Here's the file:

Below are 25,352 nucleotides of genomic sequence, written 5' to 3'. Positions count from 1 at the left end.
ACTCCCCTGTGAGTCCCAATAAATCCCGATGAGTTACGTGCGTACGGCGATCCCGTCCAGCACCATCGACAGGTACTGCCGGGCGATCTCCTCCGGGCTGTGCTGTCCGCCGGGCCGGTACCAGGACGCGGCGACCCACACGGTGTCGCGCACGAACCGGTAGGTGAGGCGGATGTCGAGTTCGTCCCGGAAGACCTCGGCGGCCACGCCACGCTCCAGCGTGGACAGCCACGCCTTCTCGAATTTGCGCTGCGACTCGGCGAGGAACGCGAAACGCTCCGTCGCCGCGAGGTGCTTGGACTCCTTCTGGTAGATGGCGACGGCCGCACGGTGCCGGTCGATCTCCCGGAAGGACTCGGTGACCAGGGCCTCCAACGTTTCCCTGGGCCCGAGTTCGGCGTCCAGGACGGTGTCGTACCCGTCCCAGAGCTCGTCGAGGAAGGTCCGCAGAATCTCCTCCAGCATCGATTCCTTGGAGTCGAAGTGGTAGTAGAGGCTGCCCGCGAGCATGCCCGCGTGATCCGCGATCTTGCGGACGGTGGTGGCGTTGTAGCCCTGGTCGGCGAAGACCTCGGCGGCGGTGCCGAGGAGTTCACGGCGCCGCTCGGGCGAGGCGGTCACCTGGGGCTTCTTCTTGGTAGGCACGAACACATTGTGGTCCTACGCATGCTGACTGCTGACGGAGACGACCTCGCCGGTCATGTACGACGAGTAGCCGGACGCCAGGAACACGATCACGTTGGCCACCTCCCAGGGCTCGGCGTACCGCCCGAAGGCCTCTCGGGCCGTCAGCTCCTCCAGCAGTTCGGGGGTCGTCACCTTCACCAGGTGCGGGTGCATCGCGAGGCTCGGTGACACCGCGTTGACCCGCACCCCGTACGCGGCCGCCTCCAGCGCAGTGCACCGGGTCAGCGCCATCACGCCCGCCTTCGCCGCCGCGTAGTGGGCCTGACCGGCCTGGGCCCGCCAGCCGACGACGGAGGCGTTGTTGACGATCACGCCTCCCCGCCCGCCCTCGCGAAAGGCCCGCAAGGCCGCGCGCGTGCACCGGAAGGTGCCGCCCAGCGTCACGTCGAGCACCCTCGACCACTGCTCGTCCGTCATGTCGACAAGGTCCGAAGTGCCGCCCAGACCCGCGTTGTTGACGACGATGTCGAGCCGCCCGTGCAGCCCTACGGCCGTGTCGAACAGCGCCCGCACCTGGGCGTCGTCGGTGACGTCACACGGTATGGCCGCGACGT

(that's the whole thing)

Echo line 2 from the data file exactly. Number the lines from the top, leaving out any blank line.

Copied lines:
ACTCCCCTGTGAGTCCCAATAAATCCCGATGAGTTACGTGCGTACGGCGATCCCGTCCAGCACCATCGACAGGTACTGCCGGGCGATCTCCTCCGGGCTGTGCTGTCCGCCGGGCCGGTACCAGGACGCGGCGACCCACACGGTGTCGCGCACGAACCGGTAGGTGAGGCGGATGTCGAGTTCGTCCCGGAAGACCTCGGCGGCCACGCCACGCTCCAGCGTGGACAGCCACGCCTTCTCGAATTTGCGCTGCGACTCGGCGAGGAACGCGAAACGCTCCGTCGCCGCGAGGTGCTTGGACTCCTTCTGGTAGATGGCGACGGCCGCACGGTGCCGGTCGATCTCCCGGAAGGACTCGGTGACCAGGGCCTCCAACGTTTCCCTGGGCCCGAGTTCGGCGTCCAGGACGGTGTCGTACCCGTCCCAGAGCTCGTCGAGGAAGGTCCGCAGAATCTCCTCCAGCATCGATTCCTTGGAGTCGAAGTGGTAGTAGAGGCTGCCCGCGAGCATGCCCGCGTGATCCGCGATCTTGCGGACGGTGGTGGCGTTGTAGCCCTGGTCGGCGAAGACCTCGGCGGCGGTGCCGAGGAGTTCACGGCGCCGCTCGGGCGAGGCGGTCACCTGGGGCTTCTTCTTGGTAGGCACGAACACATTGTGGTCCTACGCATGCTGACTGCTGACGGAGACGACCTCGCCGGTCATGTACGACGAGTAGCCGGACGCCAGGAACACGATCACGTTGGCCACCTCCCAGGGCTCGGCGTACCGCCCGAAGGCCTCTCGGGCCGTCAGCTCCTCCAGCAGTTCGGGGGTCGTCACCTTCACCAGGTGCGGGTGCATCGCGAGGCTCGGTGACACCGCGTTGACCCGCACCCCGTACGCGGCCGCCTCCAGCGCAGTGCACCGGGTCAGCGCCATCACGCCCGCCTTCGCCGCCGCGTAGTGGGCCTGACCGGCCTGGGCCCGCCAGCCGACGACGGAGGCGTTGTTGACGATCACGCCTCCCCGCCCGCCCTCGCGAAAGGCCCGCAAGGCCGCGCGCGTGCACCGGAAGGTGCCGCCCAGCGTCACGTCGAGCACCCTCGACCACTGCTCGTCCGTCATGTCGACAAGGTCCGAAGTGCCGCCCAGACCCGCGTTGTTGACGACGATGTCGAGCCGCCCGTGCAGCCCTACGGCCGTGTCGAACAGCGCCCGCACCTGGGCGTCGTCGGTGACGTCACACGGTATGGCCGCGACGT